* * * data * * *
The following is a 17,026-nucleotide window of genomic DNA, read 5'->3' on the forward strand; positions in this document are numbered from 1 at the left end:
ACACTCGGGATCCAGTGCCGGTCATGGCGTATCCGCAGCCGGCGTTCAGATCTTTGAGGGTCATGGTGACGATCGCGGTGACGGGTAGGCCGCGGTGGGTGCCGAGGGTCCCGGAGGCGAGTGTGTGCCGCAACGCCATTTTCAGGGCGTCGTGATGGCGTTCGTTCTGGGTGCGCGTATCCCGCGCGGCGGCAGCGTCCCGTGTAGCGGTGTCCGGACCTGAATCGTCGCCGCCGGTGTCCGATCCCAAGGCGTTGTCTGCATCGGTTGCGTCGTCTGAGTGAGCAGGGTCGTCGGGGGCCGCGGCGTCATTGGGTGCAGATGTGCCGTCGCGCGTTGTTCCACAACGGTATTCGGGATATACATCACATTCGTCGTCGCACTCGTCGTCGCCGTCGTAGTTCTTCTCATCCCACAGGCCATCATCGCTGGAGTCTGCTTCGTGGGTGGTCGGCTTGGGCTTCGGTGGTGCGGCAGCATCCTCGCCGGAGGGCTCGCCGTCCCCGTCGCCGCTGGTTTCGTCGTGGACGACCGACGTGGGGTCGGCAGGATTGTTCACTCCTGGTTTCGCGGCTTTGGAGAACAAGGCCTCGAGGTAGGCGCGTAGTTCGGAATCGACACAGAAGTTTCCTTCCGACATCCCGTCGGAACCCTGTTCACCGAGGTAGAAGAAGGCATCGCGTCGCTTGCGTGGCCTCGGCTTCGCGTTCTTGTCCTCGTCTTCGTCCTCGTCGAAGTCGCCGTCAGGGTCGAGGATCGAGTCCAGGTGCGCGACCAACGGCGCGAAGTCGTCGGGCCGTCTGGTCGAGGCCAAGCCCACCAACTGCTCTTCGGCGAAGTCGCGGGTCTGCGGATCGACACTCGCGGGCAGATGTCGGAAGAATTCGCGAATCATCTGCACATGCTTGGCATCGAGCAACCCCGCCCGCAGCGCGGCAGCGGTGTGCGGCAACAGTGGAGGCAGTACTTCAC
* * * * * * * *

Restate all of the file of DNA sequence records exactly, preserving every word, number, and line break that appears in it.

The following is a 17,026-nucleotide window of genomic DNA, read 5'->3' on the forward strand; positions in this document are numbered from 1 at the left end:
ACACTCGGGATCCAGTGCCGGTCATGGCGTATCCGCAGCCGGCGTTCAGATCTTTGAGGGTCATGGTGACGATCGCGGTGACGGGTAGGCCGCGGTGGGTGCCGAGGGTCCCGGAGGCGAGTGTGTGCCGCAACGCCATTTTCAGGGCGTCGTGATGGCGTTCGTTCTGGGTGCGCGTATCCCGCGCGGCGGCAGCGTCCCGTGTAGCGGTGTCCGGACCTGAATCGTCGCCGCCGGTGTCCGATCCCAAGGCGTTGTCTGCATCGGTTGCGTCGTCTGAGTGAGCAGGGTCGTCGGGGGCCGCGGCGTCATTGGGTGCAGATGTGCCGTCGCGCGTTGTTCCACAACGGTATTCGGGATATACATCACATTCGTCGTCGCACTCGTCGTCGCCGTCGTAGTTCTTCTCATCCCACAGGCCATCATCGCTGGAGTCTGCTTCGTGGGTGGTCGGCTTGGGCTTCGGTGGTGCGGCAGCATCCTCGCCGGAGGGCTCGCCGTCCCCGTCGCCGCTGGTTTCGTCGTGGACGACCGACGTGGGGTCGGCAGGATTGTTCACTCCTGGTTTCGCGGCTTTGGAGAACAAGGCCTCGAGGTAGGCGCGTAGTTCGGAATCGACACAGAAGTTTCCTTCCGACATCCCGTCGGAACCCTGTTCACCGAGGTAGAAGAAGGCATCGCGTCGCTTGCGTGGCCTCGGCTTCGCGTTCTTGTCCTCGTCTTCGTCCTCGTCGAAGTCGCCGTCAGGGTCGAGGATCGAGTCCAGGTGCGCGACCAACGGCGCGAAGTCGTCGGGCCGTCTGGTCGAGGCCAAGCCCACCAACTGCTCTTCGGCGAAGTCGCGGGTCTGCGGATCGACACTCGCGGGCAGATGTCGGAAGAATTCGCGAATCATCTGCACATGCTTGGCATCGAGCAACCCCGCCCGCAGCGCGGCAGCGGTGTGCGGCAACAGTGGAGGCAGTACTTCAC